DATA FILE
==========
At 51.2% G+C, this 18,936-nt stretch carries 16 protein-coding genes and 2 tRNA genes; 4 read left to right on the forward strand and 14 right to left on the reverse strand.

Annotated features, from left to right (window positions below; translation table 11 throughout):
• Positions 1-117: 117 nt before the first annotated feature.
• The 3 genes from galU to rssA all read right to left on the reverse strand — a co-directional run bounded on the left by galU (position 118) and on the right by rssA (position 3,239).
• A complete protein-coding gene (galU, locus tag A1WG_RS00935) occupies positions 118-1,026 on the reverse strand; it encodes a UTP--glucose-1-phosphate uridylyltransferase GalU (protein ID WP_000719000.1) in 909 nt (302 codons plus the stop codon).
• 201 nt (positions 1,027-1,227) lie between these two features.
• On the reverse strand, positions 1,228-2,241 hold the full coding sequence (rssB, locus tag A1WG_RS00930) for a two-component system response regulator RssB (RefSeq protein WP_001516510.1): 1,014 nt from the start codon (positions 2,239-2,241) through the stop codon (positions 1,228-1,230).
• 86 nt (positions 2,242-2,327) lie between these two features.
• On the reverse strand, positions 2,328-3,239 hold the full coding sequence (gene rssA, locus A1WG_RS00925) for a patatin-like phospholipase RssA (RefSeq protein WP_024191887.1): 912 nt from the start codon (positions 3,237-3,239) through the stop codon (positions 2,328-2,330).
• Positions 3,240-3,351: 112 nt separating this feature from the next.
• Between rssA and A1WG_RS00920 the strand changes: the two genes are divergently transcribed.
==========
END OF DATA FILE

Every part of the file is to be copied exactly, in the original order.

At 51.2% G+C, this 18,936-nt stretch carries 16 protein-coding genes and 2 tRNA genes; 4 read left to right on the forward strand and 14 right to left on the reverse strand.

Annotated features, from left to right (window positions below; translation table 11 throughout):
• Positions 1-117: 117 nt before the first annotated feature.
• The 3 genes from galU to rssA all read right to left on the reverse strand — a co-directional run bounded on the left by galU (position 118) and on the right by rssA (position 3,239).
• A complete protein-coding gene (galU, locus tag A1WG_RS00935) occupies positions 118-1,026 on the reverse strand; it encodes a UTP--glucose-1-phosphate uridylyltransferase GalU (protein ID WP_000719000.1) in 909 nt (302 codons plus the stop codon).
• 201 nt (positions 1,027-1,227) lie between these two features.
• On the reverse strand, positions 1,228-2,241 hold the full coding sequence (rssB, locus tag A1WG_RS00930) for a two-component system response regulator RssB (RefSeq protein WP_001516510.1): 1,014 nt from the start codon (positions 2,239-2,241) through the stop codon (positions 1,228-1,230).
• 86 nt (positions 2,242-2,327) lie between these two features.
• On the reverse strand, positions 2,328-3,239 hold the full coding sequence (gene rssA, locus A1WG_RS00925) for a patatin-like phospholipase RssA (RefSeq protein WP_024191887.1): 912 nt from the start codon (positions 3,237-3,239) through the stop codon (positions 2,328-2,330).
• Positions 3,240-3,351: 112 nt separating this feature from the next.
• Between rssA and A1WG_RS00920 the strand changes: the two genes are divergently transcribed.